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Hi, I recently bought the Eero Mesh WiFi system to extend the coverage of the THG3000 router. To avoid a ‘Double Nat’ situation I think my only option is to put the Eero in bridge mode, since the VF router does not have that functionality (bridge mode). This essentially turns the Eero nodes into wireless extenders and loses the smart features. If I proceed with this, will I also lose all the control features of the THG3000? Seriously considering returning the Eero, but before I do has anyone any recommendations?
I had a Velop mesh system, before I rewired the house with cat 6.
Same situation, though. The Voda routers do not support "modem only", even if you deactivate DHCP and DNS. So I too had to run the Velop in bridge mode, losing all the fancy functionality. You will retain all the functions of the Vodafone router, limited though they are. It does work, though, and you'll get your Mesh network.
Let me know how you get on.
You will retain all the functions of the Vodafone router, limited though they are. It does work, though, and you'll get your Mesh network.
Let me know how you get on.
It is not really a mesh network though. Hybrid at best with a non meshed router and what amounts to little more than an expensive extender whether it is a single node or multiple nodes meshing between themselves.
To get the range around my house & garden area I bought three Velop nodes and connected to the VF THG3000 with wifi off and a pihole handling DNS. I cant remember which device I settled on for handling DHCP but I tried them all with fairly unsatisfactory results.
Soon after that I bought a Linksys MR8300 mesh router (a Velop in a traditional router case) and a Draytek modem. I could have used another Velop node as my primary router but I wanted the Gigabit Enet ports for my Smart home hubs and the 8 port switch for wired devices. It has all been running happily ever since. No down time, no dropped connections to my Apple devices, full range and lots of wired and wifi devices connected.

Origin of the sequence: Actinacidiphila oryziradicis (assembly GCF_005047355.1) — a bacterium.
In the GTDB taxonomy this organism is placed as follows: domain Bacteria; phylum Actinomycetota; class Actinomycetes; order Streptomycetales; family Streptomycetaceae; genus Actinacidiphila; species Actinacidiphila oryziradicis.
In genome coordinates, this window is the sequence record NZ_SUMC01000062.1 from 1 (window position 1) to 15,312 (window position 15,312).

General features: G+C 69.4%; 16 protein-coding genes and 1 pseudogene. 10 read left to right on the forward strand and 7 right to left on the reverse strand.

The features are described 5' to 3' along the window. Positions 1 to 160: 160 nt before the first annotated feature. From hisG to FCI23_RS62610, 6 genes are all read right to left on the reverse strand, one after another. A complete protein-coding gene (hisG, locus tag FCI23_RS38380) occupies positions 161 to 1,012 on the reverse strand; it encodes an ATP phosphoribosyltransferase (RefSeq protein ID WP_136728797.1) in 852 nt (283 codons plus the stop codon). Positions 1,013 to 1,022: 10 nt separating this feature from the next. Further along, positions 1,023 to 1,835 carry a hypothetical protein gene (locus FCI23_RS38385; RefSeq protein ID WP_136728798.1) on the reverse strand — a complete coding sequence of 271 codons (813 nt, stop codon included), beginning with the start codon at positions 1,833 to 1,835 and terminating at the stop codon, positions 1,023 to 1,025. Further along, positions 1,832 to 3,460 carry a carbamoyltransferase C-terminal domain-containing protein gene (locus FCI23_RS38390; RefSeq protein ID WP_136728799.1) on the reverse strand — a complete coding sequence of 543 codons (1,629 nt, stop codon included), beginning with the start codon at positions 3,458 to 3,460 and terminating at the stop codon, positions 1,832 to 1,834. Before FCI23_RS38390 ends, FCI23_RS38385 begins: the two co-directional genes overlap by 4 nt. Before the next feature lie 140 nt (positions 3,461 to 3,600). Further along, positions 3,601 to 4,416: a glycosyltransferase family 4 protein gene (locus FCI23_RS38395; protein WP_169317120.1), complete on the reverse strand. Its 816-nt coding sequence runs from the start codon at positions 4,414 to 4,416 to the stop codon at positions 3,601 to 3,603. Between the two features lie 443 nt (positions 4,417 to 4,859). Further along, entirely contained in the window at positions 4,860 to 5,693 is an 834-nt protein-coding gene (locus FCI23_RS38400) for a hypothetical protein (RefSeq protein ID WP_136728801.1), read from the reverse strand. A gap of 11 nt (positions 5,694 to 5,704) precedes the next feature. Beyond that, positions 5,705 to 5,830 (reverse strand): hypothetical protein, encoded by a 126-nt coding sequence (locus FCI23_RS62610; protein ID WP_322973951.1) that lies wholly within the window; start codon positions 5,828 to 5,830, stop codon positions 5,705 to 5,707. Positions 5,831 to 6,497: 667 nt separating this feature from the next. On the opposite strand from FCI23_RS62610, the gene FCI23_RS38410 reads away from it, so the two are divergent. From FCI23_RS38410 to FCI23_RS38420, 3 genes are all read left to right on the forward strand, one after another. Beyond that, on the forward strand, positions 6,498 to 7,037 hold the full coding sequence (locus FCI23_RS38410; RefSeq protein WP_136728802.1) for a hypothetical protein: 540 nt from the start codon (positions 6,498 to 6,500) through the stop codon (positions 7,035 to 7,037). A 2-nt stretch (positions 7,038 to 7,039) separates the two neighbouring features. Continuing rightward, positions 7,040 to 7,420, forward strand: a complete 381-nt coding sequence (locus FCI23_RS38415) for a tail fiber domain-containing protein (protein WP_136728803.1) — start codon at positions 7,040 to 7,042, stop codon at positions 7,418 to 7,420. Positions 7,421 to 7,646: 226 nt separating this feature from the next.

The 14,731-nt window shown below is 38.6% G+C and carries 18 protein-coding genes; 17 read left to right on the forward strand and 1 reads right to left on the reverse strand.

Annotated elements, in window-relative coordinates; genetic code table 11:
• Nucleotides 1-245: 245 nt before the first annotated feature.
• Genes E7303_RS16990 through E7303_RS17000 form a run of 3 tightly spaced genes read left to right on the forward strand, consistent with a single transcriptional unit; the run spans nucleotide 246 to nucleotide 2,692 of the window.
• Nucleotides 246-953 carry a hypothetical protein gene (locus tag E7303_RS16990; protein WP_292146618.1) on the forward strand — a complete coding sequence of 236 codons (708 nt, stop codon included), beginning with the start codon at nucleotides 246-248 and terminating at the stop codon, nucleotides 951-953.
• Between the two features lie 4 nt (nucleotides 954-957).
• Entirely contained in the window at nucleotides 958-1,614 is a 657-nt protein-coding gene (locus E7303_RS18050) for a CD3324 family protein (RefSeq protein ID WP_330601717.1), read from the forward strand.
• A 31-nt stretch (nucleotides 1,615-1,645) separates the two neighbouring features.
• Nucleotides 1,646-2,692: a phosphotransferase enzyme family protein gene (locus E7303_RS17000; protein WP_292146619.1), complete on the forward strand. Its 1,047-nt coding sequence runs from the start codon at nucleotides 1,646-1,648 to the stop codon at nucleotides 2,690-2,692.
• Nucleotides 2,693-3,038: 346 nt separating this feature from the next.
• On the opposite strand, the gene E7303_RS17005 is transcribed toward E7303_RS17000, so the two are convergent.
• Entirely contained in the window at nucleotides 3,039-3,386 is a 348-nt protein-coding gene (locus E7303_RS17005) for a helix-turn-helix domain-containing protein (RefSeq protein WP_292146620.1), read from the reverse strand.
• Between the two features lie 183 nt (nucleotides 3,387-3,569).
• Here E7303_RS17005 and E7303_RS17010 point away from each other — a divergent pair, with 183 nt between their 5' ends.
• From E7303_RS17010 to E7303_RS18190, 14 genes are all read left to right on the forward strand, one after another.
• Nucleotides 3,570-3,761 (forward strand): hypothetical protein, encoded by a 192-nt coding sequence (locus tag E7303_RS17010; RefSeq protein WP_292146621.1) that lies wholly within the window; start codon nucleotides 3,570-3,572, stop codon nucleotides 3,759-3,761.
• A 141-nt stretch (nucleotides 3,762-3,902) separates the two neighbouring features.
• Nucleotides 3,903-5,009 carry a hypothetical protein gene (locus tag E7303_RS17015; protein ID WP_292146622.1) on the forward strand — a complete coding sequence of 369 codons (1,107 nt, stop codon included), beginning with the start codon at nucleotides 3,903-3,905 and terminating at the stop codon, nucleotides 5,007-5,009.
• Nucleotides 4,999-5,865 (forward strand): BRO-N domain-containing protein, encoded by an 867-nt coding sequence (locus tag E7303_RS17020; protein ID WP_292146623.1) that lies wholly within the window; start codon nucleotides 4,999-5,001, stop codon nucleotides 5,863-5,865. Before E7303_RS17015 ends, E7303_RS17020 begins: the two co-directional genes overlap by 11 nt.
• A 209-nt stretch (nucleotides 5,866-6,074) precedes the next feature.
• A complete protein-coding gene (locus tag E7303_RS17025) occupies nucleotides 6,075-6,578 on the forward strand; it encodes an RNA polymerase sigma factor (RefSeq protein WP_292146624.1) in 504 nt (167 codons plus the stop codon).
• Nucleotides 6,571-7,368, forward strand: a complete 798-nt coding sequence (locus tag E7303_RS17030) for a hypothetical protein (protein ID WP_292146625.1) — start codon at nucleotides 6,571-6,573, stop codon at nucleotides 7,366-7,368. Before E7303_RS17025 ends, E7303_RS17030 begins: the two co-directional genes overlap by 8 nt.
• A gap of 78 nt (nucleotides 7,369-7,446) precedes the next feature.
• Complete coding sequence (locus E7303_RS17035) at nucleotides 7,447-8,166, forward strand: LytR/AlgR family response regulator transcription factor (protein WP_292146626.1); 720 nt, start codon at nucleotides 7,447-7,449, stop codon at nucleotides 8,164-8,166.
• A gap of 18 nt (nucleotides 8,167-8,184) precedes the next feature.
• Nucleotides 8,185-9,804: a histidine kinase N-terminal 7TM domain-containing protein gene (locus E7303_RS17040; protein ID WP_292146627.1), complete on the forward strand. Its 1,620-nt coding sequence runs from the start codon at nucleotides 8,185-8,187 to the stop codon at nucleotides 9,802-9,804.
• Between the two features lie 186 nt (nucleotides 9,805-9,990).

Of course, if I leave VF at the end of contract, I'll have to find another ISP that allows own kit but I’ll worry about that in around four months time 😊.
Err, if you bridge the routers correctly you should lose no features of the new router and there's reason to disable the DCHP on either.
Simply have the Vodafone running on the IP range of 192.168.2.1 and then your router connects as 192.168.2.2 as a WAN connection. You can set as a static IP address in the Vodafone settings. Then on the new router you use the LAN PORTS IP address range of 192.168.1.1, your new router will assign devices on the 192.168.1.XXX range and the gateway is 192.168.1.1 but for the router the gateway is 192.168.2.1 but you don't see that part by your devices.
The benefit of doing this way is that you can then put your new router in DMZ mode which gives your new router full control over NAT, Port Forwarding and so forth. Then to improve your wireless speed over the MESH disable the WIFI on the Vodafone router because even if you don't connect to the Vodafone router wireless it still uses bandwidth allocation because the band is shared. People in detected houses for example have better wireless speeds than those who live in flats because the bandwidth is shared regardless if your connected to them or not.